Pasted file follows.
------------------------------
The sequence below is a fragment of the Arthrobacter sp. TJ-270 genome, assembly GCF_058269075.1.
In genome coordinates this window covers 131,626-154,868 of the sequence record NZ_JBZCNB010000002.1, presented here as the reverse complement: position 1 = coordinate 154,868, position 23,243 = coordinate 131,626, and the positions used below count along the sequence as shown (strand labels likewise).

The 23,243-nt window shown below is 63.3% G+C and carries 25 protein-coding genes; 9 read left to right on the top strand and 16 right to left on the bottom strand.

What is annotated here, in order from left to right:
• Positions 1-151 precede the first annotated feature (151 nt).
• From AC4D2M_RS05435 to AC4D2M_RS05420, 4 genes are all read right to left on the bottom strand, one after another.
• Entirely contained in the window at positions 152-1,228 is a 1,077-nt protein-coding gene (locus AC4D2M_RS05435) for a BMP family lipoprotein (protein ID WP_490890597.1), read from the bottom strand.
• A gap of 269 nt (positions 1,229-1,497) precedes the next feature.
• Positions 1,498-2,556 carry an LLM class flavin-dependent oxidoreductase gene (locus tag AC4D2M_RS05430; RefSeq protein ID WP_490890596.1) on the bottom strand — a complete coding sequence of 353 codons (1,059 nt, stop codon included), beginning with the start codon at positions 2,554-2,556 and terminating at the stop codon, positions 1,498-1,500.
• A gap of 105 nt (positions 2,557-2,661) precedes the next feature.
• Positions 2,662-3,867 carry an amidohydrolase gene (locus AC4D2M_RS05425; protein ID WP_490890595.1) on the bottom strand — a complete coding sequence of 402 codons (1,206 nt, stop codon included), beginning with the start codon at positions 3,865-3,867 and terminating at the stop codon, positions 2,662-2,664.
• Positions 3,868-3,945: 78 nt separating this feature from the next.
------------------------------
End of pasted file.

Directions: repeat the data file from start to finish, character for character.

The sequence below is a fragment of the Arthrobacter sp. TJ-270 genome, assembly GCF_058269075.1.
In genome coordinates this window covers 131,626-154,868 of the sequence record NZ_JBZCNB010000002.1, presented here as the reverse complement: position 1 = coordinate 154,868, position 23,243 = coordinate 131,626, and the positions used below count along the sequence as shown (strand labels likewise).

The 23,243-nt window shown below is 63.3% G+C and carries 25 protein-coding genes; 9 read left to right on the top strand and 16 right to left on the bottom strand.

What is annotated here, in order from left to right:
• Positions 1-151 precede the first annotated feature (151 nt).
• From AC4D2M_RS05435 to AC4D2M_RS05420, 4 genes are all read right to left on the bottom strand, one after another.
• Entirely contained in the window at positions 152-1,228 is a 1,077-nt protein-coding gene (locus AC4D2M_RS05435) for a BMP family lipoprotein (protein ID WP_490890597.1), read from the bottom strand.
• A gap of 269 nt (positions 1,229-1,497) precedes the next feature.
• Positions 1,498-2,556 carry an LLM class flavin-dependent oxidoreductase gene (locus tag AC4D2M_RS05430; RefSeq protein ID WP_490890596.1) on the bottom strand — a complete coding sequence of 353 codons (1,059 nt, stop codon included), beginning with the start codon at positions 2,554-2,556 and terminating at the stop codon, positions 1,498-1,500.
• A gap of 105 nt (positions 2,557-2,661) precedes the next feature.
• Positions 2,662-3,867 carry an amidohydrolase gene (locus AC4D2M_RS05425; protein ID WP_490890595.1) on the bottom strand — a complete coding sequence of 402 codons (1,206 nt, stop codon included), beginning with the start codon at positions 3,865-3,867 and terminating at the stop codon, positions 2,662-2,664.
• Positions 3,868-3,945: 78 nt separating this feature from the next.